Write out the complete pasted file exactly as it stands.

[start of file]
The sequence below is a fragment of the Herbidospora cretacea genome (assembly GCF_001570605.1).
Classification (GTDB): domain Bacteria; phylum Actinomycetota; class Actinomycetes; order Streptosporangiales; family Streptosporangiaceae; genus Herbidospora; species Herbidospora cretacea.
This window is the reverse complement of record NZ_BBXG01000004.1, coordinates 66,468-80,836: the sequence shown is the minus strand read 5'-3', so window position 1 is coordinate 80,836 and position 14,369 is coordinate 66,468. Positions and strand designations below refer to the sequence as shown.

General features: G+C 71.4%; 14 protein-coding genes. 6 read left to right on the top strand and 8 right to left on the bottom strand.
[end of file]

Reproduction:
The sequence below is a fragment of the Herbidospora cretacea genome (assembly GCF_001570605.1).
Classification (GTDB): domain Bacteria; phylum Actinomycetota; class Actinomycetes; order Streptosporangiales; family Streptosporangiaceae; genus Herbidospora; species Herbidospora cretacea.
This window is the reverse complement of record NZ_BBXG01000004.1, coordinates 66,468-80,836: the sequence shown is the minus strand read 5'-3', so window position 1 is coordinate 80,836 and position 14,369 is coordinate 66,468. Positions and strand designations below refer to the sequence as shown.

General features: G+C 71.4%; 14 protein-coding genes. 6 read left to right on the top strand and 8 right to left on the bottom strand.